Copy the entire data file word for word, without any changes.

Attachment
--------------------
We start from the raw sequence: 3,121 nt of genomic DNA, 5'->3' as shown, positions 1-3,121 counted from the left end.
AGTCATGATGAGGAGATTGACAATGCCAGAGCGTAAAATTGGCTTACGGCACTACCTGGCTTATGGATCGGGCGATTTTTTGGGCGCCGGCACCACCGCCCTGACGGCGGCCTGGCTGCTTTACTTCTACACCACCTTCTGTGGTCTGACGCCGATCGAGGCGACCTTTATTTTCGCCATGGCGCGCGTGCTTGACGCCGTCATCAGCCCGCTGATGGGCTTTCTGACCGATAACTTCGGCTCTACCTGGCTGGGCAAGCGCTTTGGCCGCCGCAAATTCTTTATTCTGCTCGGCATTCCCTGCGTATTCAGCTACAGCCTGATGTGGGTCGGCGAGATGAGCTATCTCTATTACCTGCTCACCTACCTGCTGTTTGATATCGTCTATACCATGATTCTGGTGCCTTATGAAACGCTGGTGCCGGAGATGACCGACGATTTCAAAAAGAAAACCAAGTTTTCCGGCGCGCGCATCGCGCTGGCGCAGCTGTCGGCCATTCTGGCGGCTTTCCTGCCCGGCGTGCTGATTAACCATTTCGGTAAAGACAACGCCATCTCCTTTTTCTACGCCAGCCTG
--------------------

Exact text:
We start from the raw sequence: 3,121 nt of genomic DNA, 5'->3' as shown, positions 1-3,121 counted from the left end.
AGTCATGATGAGGAGATTGACAATGCCAGAGCGTAAAATTGGCTTACGGCACTACCTGGCTTATGGATCGGGCGATTTTTTGGGCGCCGGCACCACCGCCCTGACGGCGGCCTGGCTGCTTTACTTCTACACCACCTTCTGTGGTCTGACGCCGATCGAGGCGACCTTTATTTTCGCCATGGCGCGCGTGCTTGACGCCGTCATCAGCCCGCTGATGGGCTTTCTGACCGATAACTTCGGCTCTACCTGGCTGGGCAAGCGCTTTGGCCGCCGCAAATTCTTTATTCTGCTCGGCATTCCCTGCGTATTCAGCTACAGCCTGATGTGGGTCGGCGAGATGAGCTATCTCTATTACCTGCTCACCTACCTGCTGTTTGATATCGTCTATACCATGATTCTGGTGCCTTATGAAACGCTGGTGCCGGAGATGACCGACGATTTCAAAAAGAAAACCAAGTTTTCCGGCGCGCGCATCGCGCTGGCGCAGCTGTCGGCCATTCTGGCGGCTTTCCTGCCCGGCGTGCTGATTAACCATTTCGGTAAAGACAACGCCATCTCCTTTTTCTACGCCAGCCTG